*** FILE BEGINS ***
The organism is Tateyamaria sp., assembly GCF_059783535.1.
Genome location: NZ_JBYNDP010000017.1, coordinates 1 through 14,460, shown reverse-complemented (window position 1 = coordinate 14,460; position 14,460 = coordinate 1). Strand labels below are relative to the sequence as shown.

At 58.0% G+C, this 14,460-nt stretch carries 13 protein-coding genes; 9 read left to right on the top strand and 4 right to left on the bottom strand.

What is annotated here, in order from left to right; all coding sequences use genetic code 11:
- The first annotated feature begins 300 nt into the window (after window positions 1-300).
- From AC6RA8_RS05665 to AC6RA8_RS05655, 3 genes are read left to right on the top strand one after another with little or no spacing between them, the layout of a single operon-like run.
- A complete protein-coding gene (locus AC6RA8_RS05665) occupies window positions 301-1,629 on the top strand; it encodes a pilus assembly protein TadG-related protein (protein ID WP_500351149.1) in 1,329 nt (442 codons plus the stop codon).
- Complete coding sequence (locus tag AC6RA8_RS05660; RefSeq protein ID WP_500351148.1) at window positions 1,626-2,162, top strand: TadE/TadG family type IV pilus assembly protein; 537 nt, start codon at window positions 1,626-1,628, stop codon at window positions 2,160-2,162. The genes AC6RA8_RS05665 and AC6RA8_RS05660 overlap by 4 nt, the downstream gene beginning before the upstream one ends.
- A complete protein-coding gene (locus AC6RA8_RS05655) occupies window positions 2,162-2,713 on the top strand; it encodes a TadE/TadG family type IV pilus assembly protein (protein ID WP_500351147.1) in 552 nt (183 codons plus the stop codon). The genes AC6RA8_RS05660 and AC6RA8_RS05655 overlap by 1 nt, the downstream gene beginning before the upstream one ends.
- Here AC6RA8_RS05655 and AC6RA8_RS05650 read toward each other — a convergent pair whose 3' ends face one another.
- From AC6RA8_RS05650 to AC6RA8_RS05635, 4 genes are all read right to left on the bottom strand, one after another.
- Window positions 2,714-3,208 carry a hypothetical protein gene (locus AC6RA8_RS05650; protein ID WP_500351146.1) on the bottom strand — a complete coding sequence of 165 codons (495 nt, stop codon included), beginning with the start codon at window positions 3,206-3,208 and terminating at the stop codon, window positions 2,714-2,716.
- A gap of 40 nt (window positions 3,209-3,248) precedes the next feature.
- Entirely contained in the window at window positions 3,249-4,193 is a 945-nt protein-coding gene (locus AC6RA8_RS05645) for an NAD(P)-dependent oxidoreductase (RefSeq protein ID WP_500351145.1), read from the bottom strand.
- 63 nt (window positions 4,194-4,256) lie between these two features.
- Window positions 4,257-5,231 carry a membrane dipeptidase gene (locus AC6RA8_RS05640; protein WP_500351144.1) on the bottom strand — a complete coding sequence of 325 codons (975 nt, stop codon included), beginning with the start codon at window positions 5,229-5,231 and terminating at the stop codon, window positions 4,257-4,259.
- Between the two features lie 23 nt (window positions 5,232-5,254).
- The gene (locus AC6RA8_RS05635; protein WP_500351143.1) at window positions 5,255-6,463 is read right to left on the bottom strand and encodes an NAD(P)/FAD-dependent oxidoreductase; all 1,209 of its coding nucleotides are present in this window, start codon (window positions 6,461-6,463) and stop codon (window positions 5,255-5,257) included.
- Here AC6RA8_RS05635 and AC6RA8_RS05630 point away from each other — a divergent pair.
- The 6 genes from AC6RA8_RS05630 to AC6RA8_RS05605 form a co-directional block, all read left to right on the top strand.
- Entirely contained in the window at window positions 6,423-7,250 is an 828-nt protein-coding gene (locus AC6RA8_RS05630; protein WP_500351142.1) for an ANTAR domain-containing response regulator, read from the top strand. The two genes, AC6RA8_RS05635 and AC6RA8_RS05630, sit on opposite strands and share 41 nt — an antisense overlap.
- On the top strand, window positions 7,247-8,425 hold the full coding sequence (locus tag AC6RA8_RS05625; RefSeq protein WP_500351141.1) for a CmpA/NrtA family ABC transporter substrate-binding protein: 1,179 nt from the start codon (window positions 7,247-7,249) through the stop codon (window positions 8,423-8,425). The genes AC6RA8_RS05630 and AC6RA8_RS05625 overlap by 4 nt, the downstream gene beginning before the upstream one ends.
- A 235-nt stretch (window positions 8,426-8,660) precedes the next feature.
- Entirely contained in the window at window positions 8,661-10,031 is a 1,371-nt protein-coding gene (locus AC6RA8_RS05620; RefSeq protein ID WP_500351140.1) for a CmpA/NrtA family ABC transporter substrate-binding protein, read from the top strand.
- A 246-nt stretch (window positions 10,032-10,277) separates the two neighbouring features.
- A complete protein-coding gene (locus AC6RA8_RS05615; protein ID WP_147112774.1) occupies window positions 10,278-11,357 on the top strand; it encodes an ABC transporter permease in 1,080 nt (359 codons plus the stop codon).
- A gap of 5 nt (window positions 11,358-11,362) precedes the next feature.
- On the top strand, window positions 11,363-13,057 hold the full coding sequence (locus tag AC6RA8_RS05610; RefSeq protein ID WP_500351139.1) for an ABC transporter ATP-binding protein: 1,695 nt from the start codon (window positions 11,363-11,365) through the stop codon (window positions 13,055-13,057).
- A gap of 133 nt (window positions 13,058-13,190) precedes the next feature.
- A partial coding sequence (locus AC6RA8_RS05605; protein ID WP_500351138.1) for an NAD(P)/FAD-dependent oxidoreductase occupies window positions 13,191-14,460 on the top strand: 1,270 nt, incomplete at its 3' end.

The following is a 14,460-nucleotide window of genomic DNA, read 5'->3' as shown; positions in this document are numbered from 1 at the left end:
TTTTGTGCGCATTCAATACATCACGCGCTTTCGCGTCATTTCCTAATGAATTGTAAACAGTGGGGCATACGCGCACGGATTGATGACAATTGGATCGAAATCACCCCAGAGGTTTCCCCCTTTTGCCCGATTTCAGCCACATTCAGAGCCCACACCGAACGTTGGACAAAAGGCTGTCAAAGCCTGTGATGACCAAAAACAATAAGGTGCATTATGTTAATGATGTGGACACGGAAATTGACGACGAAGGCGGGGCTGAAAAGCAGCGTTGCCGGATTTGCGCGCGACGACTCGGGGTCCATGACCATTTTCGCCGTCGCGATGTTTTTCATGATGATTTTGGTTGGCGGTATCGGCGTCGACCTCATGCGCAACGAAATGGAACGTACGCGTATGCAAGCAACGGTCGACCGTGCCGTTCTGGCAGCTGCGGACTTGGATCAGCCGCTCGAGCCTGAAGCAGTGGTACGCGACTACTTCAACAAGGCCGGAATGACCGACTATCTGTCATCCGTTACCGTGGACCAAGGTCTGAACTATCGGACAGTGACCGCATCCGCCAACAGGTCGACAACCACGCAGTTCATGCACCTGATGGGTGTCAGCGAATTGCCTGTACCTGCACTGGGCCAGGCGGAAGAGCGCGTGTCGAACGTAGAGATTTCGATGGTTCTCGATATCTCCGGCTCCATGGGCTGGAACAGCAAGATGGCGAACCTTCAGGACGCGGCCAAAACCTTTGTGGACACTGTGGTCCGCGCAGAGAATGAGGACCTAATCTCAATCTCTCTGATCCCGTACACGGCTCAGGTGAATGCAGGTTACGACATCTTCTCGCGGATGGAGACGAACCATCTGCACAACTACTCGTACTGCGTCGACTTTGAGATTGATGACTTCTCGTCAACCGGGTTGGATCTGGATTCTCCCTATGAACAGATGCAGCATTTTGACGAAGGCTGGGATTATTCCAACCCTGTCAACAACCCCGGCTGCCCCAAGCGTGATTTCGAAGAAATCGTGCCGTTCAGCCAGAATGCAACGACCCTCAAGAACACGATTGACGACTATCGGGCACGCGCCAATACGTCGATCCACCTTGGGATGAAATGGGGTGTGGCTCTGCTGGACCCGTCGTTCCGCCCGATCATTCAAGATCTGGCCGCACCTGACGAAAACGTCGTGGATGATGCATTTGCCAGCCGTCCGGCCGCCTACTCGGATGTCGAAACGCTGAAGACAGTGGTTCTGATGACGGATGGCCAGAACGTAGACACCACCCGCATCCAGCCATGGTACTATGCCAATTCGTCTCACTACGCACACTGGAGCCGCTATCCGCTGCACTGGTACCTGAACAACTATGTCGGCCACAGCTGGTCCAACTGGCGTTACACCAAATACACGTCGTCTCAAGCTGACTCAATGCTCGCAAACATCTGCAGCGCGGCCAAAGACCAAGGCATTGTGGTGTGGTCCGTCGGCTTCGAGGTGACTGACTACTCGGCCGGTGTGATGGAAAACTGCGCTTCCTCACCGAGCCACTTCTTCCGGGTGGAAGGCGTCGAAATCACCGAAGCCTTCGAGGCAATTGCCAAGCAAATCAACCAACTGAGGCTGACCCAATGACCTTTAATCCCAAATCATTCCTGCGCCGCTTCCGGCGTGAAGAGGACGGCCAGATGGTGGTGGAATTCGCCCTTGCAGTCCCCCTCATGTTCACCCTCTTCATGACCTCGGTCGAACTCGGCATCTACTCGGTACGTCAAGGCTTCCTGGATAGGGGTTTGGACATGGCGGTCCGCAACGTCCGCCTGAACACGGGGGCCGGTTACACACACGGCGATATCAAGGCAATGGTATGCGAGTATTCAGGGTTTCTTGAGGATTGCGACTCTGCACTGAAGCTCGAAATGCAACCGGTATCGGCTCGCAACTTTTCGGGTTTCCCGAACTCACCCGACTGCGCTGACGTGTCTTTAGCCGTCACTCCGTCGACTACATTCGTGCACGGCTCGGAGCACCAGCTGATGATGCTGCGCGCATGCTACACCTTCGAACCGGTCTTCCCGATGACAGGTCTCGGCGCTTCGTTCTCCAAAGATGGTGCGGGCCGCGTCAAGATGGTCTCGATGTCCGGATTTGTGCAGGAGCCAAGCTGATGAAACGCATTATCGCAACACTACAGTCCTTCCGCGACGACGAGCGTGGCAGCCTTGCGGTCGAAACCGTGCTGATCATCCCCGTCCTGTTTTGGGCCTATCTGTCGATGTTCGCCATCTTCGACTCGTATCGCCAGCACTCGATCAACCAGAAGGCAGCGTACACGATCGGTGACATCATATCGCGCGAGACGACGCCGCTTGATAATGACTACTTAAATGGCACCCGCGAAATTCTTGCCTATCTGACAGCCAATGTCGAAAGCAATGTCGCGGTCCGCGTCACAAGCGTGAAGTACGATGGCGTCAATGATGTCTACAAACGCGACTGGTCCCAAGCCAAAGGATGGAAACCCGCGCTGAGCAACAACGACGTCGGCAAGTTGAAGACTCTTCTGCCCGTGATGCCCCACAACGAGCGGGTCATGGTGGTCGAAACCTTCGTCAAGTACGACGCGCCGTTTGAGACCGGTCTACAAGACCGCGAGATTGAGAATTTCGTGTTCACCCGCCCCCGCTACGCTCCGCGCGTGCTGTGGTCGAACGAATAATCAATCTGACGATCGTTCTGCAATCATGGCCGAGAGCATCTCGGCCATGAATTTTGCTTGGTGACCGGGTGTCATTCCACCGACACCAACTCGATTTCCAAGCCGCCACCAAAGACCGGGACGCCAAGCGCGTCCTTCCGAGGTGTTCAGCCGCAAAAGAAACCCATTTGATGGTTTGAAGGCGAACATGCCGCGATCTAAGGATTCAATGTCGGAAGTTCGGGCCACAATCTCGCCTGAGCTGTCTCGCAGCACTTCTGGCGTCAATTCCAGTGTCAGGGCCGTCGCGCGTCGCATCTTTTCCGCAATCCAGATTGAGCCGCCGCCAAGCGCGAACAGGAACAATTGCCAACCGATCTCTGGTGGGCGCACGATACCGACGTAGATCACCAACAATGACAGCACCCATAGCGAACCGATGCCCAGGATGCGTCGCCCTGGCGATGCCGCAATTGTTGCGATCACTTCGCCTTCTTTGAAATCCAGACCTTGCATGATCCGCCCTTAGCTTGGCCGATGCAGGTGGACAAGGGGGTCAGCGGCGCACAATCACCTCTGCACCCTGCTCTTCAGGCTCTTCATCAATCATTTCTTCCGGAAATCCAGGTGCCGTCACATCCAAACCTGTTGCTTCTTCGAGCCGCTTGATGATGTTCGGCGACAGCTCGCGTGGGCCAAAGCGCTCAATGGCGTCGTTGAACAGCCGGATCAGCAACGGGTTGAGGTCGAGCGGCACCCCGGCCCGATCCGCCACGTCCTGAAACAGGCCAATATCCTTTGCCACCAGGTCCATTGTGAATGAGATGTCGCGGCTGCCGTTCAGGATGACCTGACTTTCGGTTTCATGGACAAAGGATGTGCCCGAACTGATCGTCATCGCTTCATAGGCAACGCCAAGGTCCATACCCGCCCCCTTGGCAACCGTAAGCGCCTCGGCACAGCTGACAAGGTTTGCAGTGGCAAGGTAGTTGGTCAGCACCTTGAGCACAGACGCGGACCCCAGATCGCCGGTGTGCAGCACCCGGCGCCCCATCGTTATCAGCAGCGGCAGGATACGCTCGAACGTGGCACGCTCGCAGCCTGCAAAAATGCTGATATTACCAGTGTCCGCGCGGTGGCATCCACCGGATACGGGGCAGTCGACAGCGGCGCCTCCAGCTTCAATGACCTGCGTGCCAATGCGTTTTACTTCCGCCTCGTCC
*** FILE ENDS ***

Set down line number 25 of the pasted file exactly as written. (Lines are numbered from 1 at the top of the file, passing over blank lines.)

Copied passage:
- A 246-nt stretch (window positions 10,032-10,277) separates the two neighbouring features.